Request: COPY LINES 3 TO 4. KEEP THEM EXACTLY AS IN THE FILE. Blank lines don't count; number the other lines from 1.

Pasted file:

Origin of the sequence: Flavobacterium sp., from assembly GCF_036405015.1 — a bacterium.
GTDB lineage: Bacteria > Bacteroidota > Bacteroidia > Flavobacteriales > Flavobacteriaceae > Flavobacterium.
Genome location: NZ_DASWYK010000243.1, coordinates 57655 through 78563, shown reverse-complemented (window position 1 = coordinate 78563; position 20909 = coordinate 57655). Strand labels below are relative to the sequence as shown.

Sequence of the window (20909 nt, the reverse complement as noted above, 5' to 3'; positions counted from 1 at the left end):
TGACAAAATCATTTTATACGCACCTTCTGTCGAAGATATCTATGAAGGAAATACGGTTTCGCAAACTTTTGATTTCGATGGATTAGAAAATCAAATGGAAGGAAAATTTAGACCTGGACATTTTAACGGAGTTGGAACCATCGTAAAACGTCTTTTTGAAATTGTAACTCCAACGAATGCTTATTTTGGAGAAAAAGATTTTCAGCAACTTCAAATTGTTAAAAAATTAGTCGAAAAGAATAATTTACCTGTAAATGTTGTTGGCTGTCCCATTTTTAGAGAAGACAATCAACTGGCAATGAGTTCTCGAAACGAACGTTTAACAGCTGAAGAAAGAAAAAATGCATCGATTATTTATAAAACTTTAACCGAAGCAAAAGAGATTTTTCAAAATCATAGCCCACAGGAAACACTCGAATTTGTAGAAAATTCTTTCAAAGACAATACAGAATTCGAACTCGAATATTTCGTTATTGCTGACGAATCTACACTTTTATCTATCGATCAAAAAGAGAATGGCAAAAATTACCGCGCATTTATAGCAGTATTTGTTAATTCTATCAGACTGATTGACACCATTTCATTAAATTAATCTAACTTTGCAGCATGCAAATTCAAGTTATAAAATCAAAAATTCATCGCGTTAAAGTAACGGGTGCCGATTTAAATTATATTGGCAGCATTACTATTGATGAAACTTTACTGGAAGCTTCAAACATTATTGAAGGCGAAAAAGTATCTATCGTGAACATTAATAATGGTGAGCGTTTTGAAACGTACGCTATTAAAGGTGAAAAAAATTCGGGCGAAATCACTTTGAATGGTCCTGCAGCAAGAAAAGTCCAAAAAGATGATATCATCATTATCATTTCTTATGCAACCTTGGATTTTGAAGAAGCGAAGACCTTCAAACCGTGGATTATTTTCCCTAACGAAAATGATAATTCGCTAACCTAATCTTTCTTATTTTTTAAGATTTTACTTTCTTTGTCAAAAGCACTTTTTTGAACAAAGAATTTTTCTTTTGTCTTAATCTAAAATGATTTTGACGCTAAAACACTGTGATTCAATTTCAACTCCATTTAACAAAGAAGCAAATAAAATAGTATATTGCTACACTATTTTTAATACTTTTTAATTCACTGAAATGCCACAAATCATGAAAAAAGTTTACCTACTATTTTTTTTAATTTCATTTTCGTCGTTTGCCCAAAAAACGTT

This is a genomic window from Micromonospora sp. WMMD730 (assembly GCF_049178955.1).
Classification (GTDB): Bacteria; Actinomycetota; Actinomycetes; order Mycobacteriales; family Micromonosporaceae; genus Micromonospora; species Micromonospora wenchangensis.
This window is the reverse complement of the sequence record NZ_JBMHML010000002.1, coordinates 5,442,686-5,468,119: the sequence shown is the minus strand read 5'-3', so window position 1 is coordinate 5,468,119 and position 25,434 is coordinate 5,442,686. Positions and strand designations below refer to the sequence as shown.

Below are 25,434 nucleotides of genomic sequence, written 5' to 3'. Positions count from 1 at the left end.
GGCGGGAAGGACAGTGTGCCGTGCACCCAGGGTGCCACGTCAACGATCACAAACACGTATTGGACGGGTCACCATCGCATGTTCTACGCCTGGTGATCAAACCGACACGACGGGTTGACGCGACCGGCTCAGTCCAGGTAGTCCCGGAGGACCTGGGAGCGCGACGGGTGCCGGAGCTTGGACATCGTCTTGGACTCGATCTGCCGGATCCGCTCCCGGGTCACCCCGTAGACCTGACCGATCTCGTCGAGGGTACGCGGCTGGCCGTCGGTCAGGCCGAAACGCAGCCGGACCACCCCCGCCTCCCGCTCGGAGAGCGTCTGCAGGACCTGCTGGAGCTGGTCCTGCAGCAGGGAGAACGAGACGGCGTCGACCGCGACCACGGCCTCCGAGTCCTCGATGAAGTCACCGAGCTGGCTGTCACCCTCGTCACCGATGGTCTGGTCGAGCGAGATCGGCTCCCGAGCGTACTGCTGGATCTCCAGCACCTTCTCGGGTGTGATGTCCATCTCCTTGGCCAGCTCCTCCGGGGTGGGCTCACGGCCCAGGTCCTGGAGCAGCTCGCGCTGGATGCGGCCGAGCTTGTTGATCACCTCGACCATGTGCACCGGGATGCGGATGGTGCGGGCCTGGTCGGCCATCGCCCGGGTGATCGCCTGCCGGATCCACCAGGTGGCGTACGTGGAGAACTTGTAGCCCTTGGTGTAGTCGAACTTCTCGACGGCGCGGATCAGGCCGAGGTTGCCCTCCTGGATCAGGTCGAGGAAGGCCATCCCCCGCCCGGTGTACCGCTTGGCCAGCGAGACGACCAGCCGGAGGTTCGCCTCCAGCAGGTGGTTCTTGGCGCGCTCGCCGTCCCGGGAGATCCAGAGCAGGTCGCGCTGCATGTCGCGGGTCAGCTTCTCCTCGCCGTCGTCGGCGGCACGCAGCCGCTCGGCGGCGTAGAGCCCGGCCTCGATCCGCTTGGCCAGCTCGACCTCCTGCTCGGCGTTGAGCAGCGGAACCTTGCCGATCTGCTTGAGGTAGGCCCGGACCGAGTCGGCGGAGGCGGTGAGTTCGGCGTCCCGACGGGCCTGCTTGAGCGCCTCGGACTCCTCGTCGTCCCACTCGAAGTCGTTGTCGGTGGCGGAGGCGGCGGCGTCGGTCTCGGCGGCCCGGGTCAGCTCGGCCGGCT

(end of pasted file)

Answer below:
Genome location: NZ_DASWYK010000243.1, coordinates 57655 through 78563, shown reverse-complemented (window position 1 = coordinate 78563; position 20909 = coordinate 57655). Strand labels below are relative to the sequence as shown.

Sequence of the window (20909 nt, the reverse complement as noted above, 5' to 3'; positions counted from 1 at the left end):